• Remind yourself that what happened was not your fault in any way.
  • If you have not told anyone about your abuse, dare to take a step of faith and share your story with someone that you trust.
  • Remember that you are not alone… struggling with issues of sexual abuse is not uncommon and there are others who understand.  Statistics show 1 out of 4 women have been abused.
  • Be sure to stay involved in a local, Bible-believing church.  You need community, encouragement and accountability during this time of healing.
  • Be willing to take the initiative and risk being vulnerable with those closest to you as you share your story of abuse.
  • You don’t have to tell everyone your story.  But be willing to share it with people you trust or someone you feel may benefit from sharing your journey.
  • Choose one of the Hope scriptures and memorize it this week.
  • Remember that you cannot control the actions or reactions of others, but you can honor God with your own actions and responses.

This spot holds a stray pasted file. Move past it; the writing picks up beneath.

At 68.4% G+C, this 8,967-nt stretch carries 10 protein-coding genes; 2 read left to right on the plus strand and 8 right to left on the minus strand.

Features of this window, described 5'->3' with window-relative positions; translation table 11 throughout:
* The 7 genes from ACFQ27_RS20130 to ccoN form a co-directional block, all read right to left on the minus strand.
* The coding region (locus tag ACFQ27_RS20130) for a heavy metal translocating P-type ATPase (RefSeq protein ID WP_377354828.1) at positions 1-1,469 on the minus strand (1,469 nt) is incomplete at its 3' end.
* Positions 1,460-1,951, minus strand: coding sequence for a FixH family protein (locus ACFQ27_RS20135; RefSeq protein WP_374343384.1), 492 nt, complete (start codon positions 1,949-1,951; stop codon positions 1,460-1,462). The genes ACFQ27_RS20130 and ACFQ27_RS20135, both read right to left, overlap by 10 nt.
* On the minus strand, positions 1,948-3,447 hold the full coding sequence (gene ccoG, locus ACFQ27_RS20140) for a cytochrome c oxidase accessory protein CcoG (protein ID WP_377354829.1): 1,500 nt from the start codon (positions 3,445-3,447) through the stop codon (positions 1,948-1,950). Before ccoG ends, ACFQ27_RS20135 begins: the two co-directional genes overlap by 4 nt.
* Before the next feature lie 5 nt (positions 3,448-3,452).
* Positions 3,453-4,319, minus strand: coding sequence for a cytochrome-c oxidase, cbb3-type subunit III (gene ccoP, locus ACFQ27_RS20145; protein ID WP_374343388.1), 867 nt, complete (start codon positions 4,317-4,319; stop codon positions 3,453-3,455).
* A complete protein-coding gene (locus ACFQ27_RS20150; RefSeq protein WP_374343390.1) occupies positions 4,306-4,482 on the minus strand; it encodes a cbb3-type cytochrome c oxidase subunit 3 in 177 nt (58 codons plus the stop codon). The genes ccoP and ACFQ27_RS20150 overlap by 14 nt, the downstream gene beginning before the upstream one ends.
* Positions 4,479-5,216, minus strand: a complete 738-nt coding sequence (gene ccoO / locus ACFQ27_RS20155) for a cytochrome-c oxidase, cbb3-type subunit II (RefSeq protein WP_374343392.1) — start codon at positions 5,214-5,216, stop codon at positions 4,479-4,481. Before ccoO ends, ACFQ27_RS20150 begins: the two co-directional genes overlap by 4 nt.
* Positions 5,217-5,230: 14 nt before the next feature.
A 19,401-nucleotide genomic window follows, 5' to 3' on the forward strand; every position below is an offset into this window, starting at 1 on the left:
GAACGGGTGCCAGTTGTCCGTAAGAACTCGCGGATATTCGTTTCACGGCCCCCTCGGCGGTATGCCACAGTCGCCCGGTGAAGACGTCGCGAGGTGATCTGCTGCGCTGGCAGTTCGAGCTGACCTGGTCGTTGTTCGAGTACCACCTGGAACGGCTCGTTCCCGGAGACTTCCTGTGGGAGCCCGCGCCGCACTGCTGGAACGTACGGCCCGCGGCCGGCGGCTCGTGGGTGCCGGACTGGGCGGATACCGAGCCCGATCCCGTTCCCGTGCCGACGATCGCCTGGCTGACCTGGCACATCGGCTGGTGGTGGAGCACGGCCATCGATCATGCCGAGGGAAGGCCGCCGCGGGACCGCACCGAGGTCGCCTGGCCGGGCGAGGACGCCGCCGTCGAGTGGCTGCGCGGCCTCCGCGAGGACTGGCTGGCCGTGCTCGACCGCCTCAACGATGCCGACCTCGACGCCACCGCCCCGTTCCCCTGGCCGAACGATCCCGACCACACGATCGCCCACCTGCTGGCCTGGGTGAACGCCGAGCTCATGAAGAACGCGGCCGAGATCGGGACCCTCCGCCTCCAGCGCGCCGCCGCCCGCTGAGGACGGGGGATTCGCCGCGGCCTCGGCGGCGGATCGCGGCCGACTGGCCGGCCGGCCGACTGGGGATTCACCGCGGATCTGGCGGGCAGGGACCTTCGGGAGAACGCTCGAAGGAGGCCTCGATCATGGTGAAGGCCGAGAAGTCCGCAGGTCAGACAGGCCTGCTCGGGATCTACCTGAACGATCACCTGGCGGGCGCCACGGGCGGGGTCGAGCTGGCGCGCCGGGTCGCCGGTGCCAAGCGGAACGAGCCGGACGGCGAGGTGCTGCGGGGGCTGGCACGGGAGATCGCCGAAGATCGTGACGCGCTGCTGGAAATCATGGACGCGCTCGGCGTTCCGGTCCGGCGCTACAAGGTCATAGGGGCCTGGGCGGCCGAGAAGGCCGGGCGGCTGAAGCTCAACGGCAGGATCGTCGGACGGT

• Choose one of the online articles or books on sexual abuse to read.  Dialogue with your spouse, a friend or a mentor about what you are reading.
  • Be assured that once you have forgiven the abuser, anger and bitterness can be replaced by feelings of peace.
  • How are things different now that you’ve reached out for help and invested in your spiritual and emotional health?  List the areas where you have seen growth since you began this process.
  • Forgiveness is a decision modeled after God’s forgiveness of us—a decision not to hold an offense against the offender.  Forgiveness is not a feeling, it is not forgetting, and it is not excusing.  How are you doing with forgiveness as it
    relates to your abuser?
  • Regardless of whether or not your abuser has repented, you can release the offense and maintain a readiness to forgive.  As you “forgive from the heart” (Mt.
    ) your burden is lifted and your outlook will change.   How willing are
    you to forgive your abuser?
  • Past sexual abuse can lead to compulsive behaviors like the need to overwork or overachieve, self-injury, anorexia, bulimia or addictions.  Are any of these true of your life right now?  You might also want to ask a trusted friend or advisor whether they see these things in you.
  • It is often helpful to seek help from a local Christian counselor or pastor in addition to having a close friend or mentor to confide in.
  • Remember that even though you may feel worthless, damaged, or scared, you are still made in the image of God [Genesis 1:26-29 and He loves you very much.